• In this study, researchers examined treatment outcomes and treatment drop out among vietnam veterans with PTSD who were experiencing nightmares. These veterans received either Imagery Rehearsal (IR) or Sleep and Nighttime Management (SN), two types of Cognitive Behavioral Therapy.
• Veterans were more likely to drop out of treatment if they were receiving IR treatment, were non-African Americans, had more traumas, or perceived low credibility of the treatment. Participants with a lower PTSD avoidance score were more likely to drop out of the SN treatment, possibly suggesting that higher functioning individuals feel the program moves too slowly.
• Veterans with severe PTSD symptoms and nightmares may benefit more from long-term group therapy treatment and individual sessions focused on PTSD than nightmare-specific cognitive behavioral therapy.
“This study examined factors predicting treatment dropout and outcome in 124 male Vietnam War veterans with chronic, severe post-traumatic stress disorder treated in a randomized controlled trial of two cognitive-behavioral group therapies for combat-related nightmares. Though significant bivariate predictors of dropout in the imagery rehearsal condition included non-African-American race, use of selective serotonin reuptake inhibitors, more traumas, and lower perceived treatment credibility, none of these variables uniquely predicted dropout in multivariate analyses. In the sleep and nightmare management condition, only low avoidance symptoms predicted dropout. Use of benzodiazepines and higher reexperiencing symptoms predicted posttreatment nightmare frequency in imagery rehearsal; although baseline sleep quality and higher avoidance symptoms predicted posttreatment sleep quality. In sleep and nightmare management, only poorer sleep quality predicted posttreatment nightmares, although poorer baseline sleep quality and higher avoidance symptoms predicted posttreatment sleep quality. Practical and clinical implications, including the use of “socialization” strategies (e.g., patient testimonials, in-depth explanation of treatment rationale), are discussed.”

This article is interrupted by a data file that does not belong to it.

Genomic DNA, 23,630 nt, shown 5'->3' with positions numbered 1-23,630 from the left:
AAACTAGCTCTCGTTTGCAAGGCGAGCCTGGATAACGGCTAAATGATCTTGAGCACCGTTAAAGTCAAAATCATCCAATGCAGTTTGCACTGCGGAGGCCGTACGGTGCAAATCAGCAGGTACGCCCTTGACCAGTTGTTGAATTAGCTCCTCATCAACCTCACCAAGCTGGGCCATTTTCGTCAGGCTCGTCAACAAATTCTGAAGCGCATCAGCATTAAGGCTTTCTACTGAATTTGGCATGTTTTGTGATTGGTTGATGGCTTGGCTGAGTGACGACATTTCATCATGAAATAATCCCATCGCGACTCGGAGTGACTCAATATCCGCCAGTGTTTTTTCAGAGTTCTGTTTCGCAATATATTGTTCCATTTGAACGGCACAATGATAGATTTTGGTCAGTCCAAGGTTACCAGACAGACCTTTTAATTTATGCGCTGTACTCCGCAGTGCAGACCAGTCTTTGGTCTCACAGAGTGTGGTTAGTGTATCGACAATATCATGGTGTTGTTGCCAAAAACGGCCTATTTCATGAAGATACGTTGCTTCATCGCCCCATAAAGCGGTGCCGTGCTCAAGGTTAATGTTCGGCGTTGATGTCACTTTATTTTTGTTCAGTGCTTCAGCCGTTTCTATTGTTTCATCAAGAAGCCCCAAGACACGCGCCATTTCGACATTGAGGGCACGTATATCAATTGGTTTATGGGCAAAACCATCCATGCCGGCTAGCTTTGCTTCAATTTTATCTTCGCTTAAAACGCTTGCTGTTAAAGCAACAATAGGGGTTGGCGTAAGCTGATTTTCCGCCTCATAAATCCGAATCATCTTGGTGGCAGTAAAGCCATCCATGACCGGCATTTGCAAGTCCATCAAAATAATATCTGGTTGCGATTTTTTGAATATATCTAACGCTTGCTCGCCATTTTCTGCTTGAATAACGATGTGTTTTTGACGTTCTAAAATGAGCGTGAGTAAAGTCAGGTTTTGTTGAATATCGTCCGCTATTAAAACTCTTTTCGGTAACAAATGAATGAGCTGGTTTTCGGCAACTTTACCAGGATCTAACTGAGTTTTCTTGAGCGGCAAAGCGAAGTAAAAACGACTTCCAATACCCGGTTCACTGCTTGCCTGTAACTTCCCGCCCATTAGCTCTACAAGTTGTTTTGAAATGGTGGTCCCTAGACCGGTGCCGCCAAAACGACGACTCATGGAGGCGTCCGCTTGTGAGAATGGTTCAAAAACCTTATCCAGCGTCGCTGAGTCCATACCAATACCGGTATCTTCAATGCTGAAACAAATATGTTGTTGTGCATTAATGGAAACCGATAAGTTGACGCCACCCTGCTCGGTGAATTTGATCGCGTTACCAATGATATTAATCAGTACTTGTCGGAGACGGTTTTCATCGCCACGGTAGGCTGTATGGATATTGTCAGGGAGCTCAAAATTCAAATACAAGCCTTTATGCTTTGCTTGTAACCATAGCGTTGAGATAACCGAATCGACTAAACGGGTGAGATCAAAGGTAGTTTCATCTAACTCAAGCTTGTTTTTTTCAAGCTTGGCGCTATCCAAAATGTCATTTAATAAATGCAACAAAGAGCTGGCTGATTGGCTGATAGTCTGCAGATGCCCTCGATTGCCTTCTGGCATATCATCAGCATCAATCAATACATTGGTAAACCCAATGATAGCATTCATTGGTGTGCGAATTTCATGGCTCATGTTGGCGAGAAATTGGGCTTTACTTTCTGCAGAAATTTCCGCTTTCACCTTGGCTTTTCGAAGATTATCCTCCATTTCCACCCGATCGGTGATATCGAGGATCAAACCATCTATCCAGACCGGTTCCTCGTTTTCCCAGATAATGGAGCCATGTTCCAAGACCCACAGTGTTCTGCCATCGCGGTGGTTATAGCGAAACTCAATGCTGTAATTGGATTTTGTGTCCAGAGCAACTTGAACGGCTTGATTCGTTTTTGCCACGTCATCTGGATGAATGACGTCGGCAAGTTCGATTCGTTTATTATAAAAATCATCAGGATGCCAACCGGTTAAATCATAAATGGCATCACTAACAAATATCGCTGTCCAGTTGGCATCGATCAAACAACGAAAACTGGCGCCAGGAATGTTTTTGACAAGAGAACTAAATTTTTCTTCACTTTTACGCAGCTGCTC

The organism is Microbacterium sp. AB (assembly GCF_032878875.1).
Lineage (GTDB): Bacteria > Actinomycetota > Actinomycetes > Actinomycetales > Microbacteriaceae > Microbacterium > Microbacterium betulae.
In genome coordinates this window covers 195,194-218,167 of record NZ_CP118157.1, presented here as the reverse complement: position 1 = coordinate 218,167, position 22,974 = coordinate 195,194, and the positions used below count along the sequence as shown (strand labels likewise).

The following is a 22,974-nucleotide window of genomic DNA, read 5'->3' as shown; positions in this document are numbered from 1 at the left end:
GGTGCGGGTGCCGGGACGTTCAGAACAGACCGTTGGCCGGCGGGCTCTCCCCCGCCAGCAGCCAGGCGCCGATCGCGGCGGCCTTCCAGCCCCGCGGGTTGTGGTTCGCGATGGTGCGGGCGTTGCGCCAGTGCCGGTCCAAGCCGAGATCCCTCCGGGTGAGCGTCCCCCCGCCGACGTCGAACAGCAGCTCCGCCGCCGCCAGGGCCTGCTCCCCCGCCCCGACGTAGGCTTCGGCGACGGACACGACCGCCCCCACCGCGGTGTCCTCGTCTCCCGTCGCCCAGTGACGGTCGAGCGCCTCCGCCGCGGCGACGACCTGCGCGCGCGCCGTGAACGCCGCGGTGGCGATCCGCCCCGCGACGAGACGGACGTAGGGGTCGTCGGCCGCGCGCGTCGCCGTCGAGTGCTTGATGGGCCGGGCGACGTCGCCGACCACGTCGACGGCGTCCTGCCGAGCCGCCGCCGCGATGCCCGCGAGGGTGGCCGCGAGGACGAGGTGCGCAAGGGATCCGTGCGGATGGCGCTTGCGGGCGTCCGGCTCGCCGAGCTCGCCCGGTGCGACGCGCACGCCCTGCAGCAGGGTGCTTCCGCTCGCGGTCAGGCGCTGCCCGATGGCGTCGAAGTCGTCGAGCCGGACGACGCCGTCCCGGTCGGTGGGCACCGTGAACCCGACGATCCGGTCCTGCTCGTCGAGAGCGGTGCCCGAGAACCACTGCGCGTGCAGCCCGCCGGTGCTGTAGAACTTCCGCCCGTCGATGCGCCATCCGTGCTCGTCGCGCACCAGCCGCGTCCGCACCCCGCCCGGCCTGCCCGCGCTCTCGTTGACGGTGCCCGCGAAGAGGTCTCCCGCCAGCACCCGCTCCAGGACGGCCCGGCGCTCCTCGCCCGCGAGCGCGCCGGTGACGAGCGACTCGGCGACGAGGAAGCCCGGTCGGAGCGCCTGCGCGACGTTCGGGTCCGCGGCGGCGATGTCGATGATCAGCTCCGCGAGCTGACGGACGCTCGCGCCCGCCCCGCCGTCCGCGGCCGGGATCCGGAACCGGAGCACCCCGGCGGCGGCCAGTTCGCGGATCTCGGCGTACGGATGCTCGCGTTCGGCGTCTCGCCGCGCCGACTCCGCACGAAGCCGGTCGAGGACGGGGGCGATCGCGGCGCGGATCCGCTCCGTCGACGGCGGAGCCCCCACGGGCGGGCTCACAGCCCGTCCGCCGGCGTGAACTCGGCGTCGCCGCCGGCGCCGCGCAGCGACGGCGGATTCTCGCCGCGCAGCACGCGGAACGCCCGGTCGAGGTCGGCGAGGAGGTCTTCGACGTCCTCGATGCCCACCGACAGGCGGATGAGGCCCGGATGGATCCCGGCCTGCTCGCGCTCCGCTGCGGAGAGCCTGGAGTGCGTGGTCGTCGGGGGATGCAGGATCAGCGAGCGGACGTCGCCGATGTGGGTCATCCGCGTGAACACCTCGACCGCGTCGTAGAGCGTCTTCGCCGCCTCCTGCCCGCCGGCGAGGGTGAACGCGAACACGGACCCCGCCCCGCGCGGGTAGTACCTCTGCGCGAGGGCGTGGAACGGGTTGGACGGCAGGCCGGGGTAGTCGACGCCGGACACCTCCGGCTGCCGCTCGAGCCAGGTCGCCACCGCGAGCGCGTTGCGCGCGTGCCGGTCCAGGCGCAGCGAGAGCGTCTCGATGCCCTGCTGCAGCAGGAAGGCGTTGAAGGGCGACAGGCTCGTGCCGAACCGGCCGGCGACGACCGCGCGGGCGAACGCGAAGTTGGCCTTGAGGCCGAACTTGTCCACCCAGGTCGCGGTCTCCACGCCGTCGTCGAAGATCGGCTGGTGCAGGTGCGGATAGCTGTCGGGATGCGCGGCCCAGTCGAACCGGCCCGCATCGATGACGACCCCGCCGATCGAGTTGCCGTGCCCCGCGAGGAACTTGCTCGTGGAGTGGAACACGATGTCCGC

Post-traumatic nightmares can cause daytime distress, impairment, sleep loss and lower sleep quality in veterans with PTSD; however, Cognitive Behavioral Therapy can help veterans with PTSD ameliorate their symptoms. Previous studies have shown higher dropout rates are related to a higher traumatic history, which the results of this study also support. In addition, the results of this study show low perceived credibility of treatment functions as a predictor of treatment drop out. To decrease treatment drop out and improve outcomes, clinicians should implement various socialization strategies which may include helping a veteran to assess their treatment goals, discussing the role of specific treatments or therapies in attaining these goals or showing video testimonials of other patients’ success to provide evidence of treatment benefits. Families of veterans with PTSD should be aware of the impact a veteran’s perception of therapy can have on treatment outcomes, and should work with clinicians to develop a positive view of therapy. Since the use of benzodiazepines and higher re-experiencing symptoms predicted post-treatment nightmare frequency in IR participants, clinicians should be cautious and thoroughly discuss these potential outcomes with veterans who may be using benzodiazepines. Clinicians and community advocates focused on helping veterans with post-traumatic nightmares can use the findings from this study to identify potential risks of treatment drop out and help veterans to access the benefits of these treatment programs.